of such crime.
(Appellants App. at 97.)
Sandstrom v. Montana, the United States Supreme Court held that the Fourteenth
Amendment of the U.S. Constitution requires the State to prove beyond a reasonable
doubt every material element of a crime, and that a jury instruction that
shifts that burden to the defendant violates the defendants due process rights.
442 U.S. 510, 524 (1979). Defendants claim is that jury instruction no.
8 violates the mandate of Sandstrom.
The instruction at issue in
Sandstrom is well known. In that case,
the jury had been instructed: the law presumes that a person intends
the ordinary consequences of his voluntary acts. 442 U.S. at 512 (emphasis
added). Counsel for the Sandstrom defendant made a timely objection to the
instruction, arguing that the instruction ha[d] the effect of shifting the burden of
proof on the issue of purpose or knowledge to the defense and that
that is impermissible under the Federal Constitution, due process of law. Id.
at 513. The objection was overruled and Sandstrom was convicted. The
Supreme Court initially determined that the jury could have found this to be
a mandatory presumption, that is, that the jury was required to find that
Sandstrom intended the consequences of his acts so long as it found that
Sandstrom had voluntarily performed them. Id. at 514. The Court also
pointed out that the Sandstrom jury had not been informed that the presumption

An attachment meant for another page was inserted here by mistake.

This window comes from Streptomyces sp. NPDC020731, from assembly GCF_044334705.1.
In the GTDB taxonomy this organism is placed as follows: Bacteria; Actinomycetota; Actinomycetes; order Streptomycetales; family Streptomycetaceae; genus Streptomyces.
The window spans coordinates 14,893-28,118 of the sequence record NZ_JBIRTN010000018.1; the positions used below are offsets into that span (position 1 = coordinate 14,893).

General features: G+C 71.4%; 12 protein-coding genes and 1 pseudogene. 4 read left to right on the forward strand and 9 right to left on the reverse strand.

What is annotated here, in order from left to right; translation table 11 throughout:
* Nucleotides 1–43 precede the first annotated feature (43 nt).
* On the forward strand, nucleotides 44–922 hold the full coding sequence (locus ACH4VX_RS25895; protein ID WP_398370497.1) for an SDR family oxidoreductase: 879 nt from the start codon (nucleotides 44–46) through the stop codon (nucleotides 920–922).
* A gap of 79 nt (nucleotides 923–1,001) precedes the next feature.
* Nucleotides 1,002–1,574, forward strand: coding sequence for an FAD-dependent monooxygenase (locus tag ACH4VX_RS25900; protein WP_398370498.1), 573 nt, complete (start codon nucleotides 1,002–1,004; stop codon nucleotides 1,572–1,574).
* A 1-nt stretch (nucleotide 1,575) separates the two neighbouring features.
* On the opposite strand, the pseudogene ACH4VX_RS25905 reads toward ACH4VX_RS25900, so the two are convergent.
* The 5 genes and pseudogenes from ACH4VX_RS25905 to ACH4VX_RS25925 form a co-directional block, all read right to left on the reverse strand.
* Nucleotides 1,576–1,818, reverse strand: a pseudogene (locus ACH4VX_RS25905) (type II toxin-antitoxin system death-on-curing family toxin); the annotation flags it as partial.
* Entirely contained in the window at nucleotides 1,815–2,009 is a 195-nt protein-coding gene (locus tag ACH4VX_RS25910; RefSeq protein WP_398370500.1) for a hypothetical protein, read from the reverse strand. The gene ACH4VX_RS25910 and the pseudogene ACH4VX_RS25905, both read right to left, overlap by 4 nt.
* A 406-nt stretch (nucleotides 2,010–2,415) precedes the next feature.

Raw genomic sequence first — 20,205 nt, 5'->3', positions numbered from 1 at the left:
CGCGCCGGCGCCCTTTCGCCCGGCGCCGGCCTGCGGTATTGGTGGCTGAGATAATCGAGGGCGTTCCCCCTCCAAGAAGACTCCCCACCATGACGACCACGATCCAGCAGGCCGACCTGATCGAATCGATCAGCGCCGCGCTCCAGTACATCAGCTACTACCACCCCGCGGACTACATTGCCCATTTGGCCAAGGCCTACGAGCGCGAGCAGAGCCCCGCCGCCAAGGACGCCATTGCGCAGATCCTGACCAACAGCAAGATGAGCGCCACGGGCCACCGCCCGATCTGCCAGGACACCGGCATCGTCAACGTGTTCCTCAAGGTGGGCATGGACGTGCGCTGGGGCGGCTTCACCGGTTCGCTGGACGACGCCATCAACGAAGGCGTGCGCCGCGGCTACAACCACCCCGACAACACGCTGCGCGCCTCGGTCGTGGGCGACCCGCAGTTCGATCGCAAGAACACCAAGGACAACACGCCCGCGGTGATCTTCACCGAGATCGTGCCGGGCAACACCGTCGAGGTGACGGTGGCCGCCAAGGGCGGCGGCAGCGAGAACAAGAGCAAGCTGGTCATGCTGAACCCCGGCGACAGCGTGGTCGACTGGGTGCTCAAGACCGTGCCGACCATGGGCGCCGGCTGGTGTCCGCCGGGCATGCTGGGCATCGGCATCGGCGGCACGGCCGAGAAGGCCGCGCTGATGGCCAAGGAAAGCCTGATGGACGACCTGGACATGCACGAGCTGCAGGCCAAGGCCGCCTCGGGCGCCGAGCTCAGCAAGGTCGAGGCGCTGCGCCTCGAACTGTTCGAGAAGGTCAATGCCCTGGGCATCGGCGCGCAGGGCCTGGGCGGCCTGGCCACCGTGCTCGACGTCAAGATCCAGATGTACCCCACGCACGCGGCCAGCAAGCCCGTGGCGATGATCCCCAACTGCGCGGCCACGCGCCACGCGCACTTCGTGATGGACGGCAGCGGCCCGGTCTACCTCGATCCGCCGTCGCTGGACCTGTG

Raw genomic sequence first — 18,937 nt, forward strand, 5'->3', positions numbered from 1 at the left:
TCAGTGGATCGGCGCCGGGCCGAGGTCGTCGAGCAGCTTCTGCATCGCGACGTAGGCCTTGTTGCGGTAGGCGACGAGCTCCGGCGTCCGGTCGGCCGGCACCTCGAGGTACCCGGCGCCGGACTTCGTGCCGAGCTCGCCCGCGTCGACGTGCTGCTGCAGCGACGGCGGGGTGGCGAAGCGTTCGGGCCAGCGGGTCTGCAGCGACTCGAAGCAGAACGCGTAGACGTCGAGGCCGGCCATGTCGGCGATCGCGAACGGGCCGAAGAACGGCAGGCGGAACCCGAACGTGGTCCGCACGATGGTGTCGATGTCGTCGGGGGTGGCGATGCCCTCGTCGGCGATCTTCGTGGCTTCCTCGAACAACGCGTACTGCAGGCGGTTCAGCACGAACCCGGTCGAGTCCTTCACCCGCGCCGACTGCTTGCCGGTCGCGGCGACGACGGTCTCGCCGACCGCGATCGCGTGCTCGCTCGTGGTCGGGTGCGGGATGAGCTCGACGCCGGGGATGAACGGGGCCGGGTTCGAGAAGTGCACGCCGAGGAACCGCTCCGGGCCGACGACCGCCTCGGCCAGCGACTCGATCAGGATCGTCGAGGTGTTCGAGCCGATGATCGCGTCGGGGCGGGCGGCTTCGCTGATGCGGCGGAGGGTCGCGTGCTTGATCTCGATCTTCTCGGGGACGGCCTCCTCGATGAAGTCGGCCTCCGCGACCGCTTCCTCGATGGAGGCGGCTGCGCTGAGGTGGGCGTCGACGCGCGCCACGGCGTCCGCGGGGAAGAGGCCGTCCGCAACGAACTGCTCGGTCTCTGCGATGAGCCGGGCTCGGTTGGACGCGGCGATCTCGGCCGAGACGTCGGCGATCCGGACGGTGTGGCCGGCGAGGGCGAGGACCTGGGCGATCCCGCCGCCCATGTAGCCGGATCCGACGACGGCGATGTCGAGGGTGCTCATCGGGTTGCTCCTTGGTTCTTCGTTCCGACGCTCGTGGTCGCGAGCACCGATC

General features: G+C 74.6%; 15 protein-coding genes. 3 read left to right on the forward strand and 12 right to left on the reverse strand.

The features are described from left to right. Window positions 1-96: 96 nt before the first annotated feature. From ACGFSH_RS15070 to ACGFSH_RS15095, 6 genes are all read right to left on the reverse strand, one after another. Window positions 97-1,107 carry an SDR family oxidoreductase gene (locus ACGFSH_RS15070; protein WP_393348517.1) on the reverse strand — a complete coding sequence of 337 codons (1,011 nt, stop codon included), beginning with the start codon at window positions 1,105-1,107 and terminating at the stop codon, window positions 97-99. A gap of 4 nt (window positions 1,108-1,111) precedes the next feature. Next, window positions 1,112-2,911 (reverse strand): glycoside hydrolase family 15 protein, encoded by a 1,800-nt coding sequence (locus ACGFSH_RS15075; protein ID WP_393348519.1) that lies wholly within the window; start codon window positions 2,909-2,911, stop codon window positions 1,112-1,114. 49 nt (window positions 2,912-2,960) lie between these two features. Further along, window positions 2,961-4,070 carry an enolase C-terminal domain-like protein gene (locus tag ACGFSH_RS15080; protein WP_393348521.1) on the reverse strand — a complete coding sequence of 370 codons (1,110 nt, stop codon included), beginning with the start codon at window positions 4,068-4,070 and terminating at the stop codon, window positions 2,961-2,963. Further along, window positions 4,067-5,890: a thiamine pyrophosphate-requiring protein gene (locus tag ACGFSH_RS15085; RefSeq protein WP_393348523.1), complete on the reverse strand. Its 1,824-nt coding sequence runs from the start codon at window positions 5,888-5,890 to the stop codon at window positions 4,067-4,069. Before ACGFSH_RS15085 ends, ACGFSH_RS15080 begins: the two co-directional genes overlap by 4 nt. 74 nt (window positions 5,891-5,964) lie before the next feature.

could be rebutted or how it could be rebutted. Id. at 517.
The Court concluded that because the jury might have interpreted the judges
instruction to shift the burden of proof on the element of Sandstroms intent,
which would have deprived Sandstrom of his due process rights, the instruction was
unconstitutional. Id. at 524.
We do not agree with Defendant that instruction no. 8 shifted
the burden of proof from the State on an essential element of the
To be sure, there are problems with instruction no. 8 and we counsel
courts against using it in the form given here. First, the preamble
to the instruction uses the phrase, It is a fundamental principle of law
that . . . . The rule of accomplice liabi
lity is certainly
a principle of law and may be even a fundamental one. But
there are many fundamental principles of law embodied in jury instructions and we
think it unhelpful to label some as such and not others. At
the same time, we think jurors recognize that this phraseology is little more
than a manner of speaking and does not speak to the core of
their responsibility. In any event, it was not objected to.
It is also a weakness of the instruction as given that it did